MSF concludes medical humanitarian activities in Bakhmut area and hands over mobile clinic and checkpoint activities to Première Urgence Internationale and Médecins du Monde.
Bakhmut – Médecins Sans Frontières (MSF) is concluding its activities in Bakhmut areas today – covering locations in northern parts of Luhansk and Donetsk regions. MSF has been assisting people affected by the conflict in these locations since May 2014, providing direct support to more than 40,000 residents and 10,000 displaced people.
In the 40 locations located in Bakhmut and surrounding areas that MSF’s team has visited for the past two years, the organization has provided medical consultations for more than 20,000 patients and helped more than 12,500 people at the Mayorsk and Zaitseve checkpoints with first aid. MSF mental health teams have provided psychological support to more than 12,000 people in groups, trainings and individual sessions, including assistance in schools for children suffering from psychological trauma caused by the conflict. In addition, MSF supported more than 100 medical structures with the donation of medical supplies, mass casualty incidence training in eight hospitals and the rehabilitation of Svetlordarsk hospital’s laundry area, part of the hygiene and infection control management.
“People living in this area have been deeply affected by the conflict, especially elderly people. Some infrastructure was severely damaged, including our hospital, which was hit by shelling,” explains Dr. Gurgiy Ginadi Alexandrovitch, Head Doctor of Svetlodarsk hospital. “The support we received from MSF, including the rehabilitation work and the donations of medical supplies, has been essential for us to provide local communities with the medical care they needed during the most critical times.”
During the most intense periods of the conflict in 2014 and 2015, MSF provided support to people directly affected by the conflict on the both sides of the contact line, through donations of medical supplies to hospitals as well as donations of essential household items and mental health support to people who had fled their homes. In February 2015, MSF launched its first mobile clinics in order to provide primary health care and psychological support to displaced people, and soon after expanded to the most vulnerable individuals living near the contact line. In July 2015, seeing the kilometres long queue and alarmed by the fact that people were waiting for hours in the summer heat, MSF began running a first aid and water points at the Artemovsk-Gorlovka checkpoint in order to assist people who are waiting to pass to the other side of the frontline. In December 2015 MSF opened a first aid point and six toilets at the Mayorsk checkpoint.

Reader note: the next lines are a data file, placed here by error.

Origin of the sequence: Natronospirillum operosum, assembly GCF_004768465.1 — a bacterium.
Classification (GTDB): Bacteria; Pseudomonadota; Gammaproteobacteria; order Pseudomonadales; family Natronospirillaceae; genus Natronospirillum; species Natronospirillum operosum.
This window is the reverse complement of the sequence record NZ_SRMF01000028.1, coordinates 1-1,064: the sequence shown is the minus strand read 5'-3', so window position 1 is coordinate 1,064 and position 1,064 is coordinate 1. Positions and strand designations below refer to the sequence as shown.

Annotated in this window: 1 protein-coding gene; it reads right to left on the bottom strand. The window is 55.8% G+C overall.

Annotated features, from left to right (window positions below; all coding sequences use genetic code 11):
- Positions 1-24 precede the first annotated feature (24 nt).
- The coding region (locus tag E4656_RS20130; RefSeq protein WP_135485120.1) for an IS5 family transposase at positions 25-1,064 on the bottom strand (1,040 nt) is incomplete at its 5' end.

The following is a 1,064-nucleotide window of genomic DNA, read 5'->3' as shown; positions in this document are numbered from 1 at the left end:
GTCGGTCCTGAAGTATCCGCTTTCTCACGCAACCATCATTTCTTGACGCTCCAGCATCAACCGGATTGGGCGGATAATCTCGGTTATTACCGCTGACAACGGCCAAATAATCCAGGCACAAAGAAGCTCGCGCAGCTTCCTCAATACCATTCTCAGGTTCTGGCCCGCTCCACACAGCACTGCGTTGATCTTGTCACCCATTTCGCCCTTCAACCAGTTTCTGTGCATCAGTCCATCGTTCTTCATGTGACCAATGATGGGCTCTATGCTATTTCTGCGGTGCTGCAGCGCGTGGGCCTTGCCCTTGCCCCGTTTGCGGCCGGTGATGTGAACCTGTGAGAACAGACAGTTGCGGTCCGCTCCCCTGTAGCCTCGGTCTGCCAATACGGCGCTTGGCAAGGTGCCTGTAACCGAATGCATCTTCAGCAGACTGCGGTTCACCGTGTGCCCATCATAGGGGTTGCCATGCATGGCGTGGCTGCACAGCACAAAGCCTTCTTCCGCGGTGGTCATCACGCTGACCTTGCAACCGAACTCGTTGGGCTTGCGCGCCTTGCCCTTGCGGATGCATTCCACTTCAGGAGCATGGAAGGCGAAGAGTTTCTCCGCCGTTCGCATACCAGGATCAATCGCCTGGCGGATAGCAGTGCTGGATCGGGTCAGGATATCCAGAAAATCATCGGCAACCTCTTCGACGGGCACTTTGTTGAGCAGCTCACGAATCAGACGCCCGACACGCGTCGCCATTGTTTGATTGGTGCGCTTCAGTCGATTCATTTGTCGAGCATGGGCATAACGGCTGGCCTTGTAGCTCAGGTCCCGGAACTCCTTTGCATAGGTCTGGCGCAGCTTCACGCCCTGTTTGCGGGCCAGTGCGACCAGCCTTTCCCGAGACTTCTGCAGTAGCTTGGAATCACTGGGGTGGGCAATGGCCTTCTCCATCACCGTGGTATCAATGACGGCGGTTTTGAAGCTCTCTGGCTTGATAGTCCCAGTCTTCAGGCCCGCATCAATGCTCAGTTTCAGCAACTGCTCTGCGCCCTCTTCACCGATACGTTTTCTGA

“As an emergency medical organisation and after two years of much needed support to the community and health facilities, MSF has seen that the capacity of the local health system in some areas of the northern parts of Luhansk and Donetsk regions has improved and people are again able to receive the necessary care. Where this is not possible yet, MSF has donated additional medical supplies to health facilities and handed over its activities, together with equipment and supplies, to the international organisations Première Urgence Internationale and Médecins du Monde that will continue to provide assistance in the coming months.” says Mr. Samuel Theodore, Head of Mission for MSF in Ukraine.
MSF will continue its primary health care and mental health services as well as donations of medications and medical equipment in the southern part of Donetsk region, in particular from Mariupol and Kurakhove. Since March 2015, MSF has assisted more than 32,000 people in these areas with medical and humanitarian aid, covering 25 locations.
In addition, MSF is continuing its drug-resistant tuberculosis project in the penitentiary system in Dnepropetrovsk, Mariupol and Bakhmut, and also has a coordination office in Kiev.
MSF remains ready to provide assistance in response to emergency humanitarian and medical needs in Ukraine.
MSF is an international medical - humanitarian organization, operating in more than 60 countries. The organization has been responding to the crisis in eastern Ukraine since May 2014.
In 2015, MSF donated medicines and medical equipment to more than 350 health facilities on both sides of the frontline, enabling over 9,900 patients with conflict-related injuries, more than 61,000 with chronic diseases to be treated, and 5,100 women to have assisted deliveries. Teams also carried out around 159,900 basic healthcare consultations and 12,000 mental health consultations in cooperation with the Ministry of Health.
MSF is an international non-governmental humanitarian organization dedicated to providing free humanitarian and medical assistance to victims of conflict, natural disasters, epidemics or people excluded from the health care system. MSF does not take sides in any conflict, is independent of all political, military and corporate agenda, and provides medical care to people on the basis of need alone, regardless of gender, race, religion or political affiliation.